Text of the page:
I bought this book a few months ago and finally carved out some time to devour it. Deborah Tannen is a linguistics professor at Georgetown University and has written several books on communication. Whether it's between men and women, mothers and daughters, and, here, communication between women, she breaks down the positives and negatives of different styles and approaches. Her case-study methodology is interesting, she uses many real life examples, from her students, colleagues, and her own life. A great, well-researched read, it opened my eyes to a lot of the ways friendships can work or fail miserably and how intimate these relationships truly are. I've been curious about female friendships and communication for a while and honestly feel adrift from a lot of women because I don't feel like I mesh in a lot of social situations. I'm very direct, don't like cliques, and have a tendency to attract raging narcissists into my life. (Fun times!) As a result, it's taken me decades to figure out how to maintain healthy female friendships. This book has opened up another avenue of understanding for me.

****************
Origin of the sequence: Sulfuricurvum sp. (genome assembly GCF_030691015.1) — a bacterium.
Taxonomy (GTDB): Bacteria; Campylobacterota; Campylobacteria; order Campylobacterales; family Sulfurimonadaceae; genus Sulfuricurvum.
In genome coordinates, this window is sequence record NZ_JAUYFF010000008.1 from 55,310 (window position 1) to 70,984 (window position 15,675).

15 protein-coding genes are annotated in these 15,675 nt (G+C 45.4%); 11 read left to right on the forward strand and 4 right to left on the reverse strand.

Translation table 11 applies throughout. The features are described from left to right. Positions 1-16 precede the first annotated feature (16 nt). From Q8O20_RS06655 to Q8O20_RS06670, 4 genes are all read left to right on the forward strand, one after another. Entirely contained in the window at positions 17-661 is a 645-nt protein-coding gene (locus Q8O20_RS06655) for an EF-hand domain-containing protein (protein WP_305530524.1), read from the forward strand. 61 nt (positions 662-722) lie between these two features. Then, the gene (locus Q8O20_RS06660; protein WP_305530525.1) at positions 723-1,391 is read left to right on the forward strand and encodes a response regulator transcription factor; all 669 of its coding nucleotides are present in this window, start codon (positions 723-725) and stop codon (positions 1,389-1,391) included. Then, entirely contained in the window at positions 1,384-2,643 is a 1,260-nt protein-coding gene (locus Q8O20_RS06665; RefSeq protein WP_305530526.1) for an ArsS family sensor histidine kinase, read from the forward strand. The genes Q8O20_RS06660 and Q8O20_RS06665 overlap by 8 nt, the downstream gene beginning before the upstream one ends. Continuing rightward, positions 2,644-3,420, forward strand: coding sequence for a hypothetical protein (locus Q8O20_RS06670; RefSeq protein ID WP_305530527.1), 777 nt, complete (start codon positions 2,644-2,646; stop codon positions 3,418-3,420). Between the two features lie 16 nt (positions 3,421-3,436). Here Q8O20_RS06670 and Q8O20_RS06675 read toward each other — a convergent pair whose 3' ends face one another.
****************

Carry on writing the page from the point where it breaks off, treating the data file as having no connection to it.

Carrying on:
For example, Tannen explains how the role of secrets plays large in the formation of female friendships. It also explains why "girls are so cliquey: you can't tell secrets in front of a girl who isn't a friend." Female social hierarchy is cemented early on, even in primate groups. In humans, secrets help cement the order of things between women. Another thing that struck me was how women use "troubles talk" to vent about problems they're having, and how matching trouble to trouble is a way women feel understood and on even ground with each other. Where this becomes tricky is when troubles don't match. After my husband died, I would vent to a woman (that I eventually severed ties with) and she would say, "I know, I know" to every single thing I said to her. She didn't know, she had no way of knowing, she'd never been through anything close to what I endured and her saying she did basically shut my end of the conversation down. There was no encouragement, no questions, no offers to help in any way, just "I know, I know". It was frustrating and hurtful. I did not feel heard and by not being heard, I felt alone. From her end, she probably thought she was being helpful but that tiny exchange created an impasse which the relationship never recovered from. This is one of many examples from my own life that jumped to mind while I was reading the book. I am looking forward to reading more from Ms. Tannen.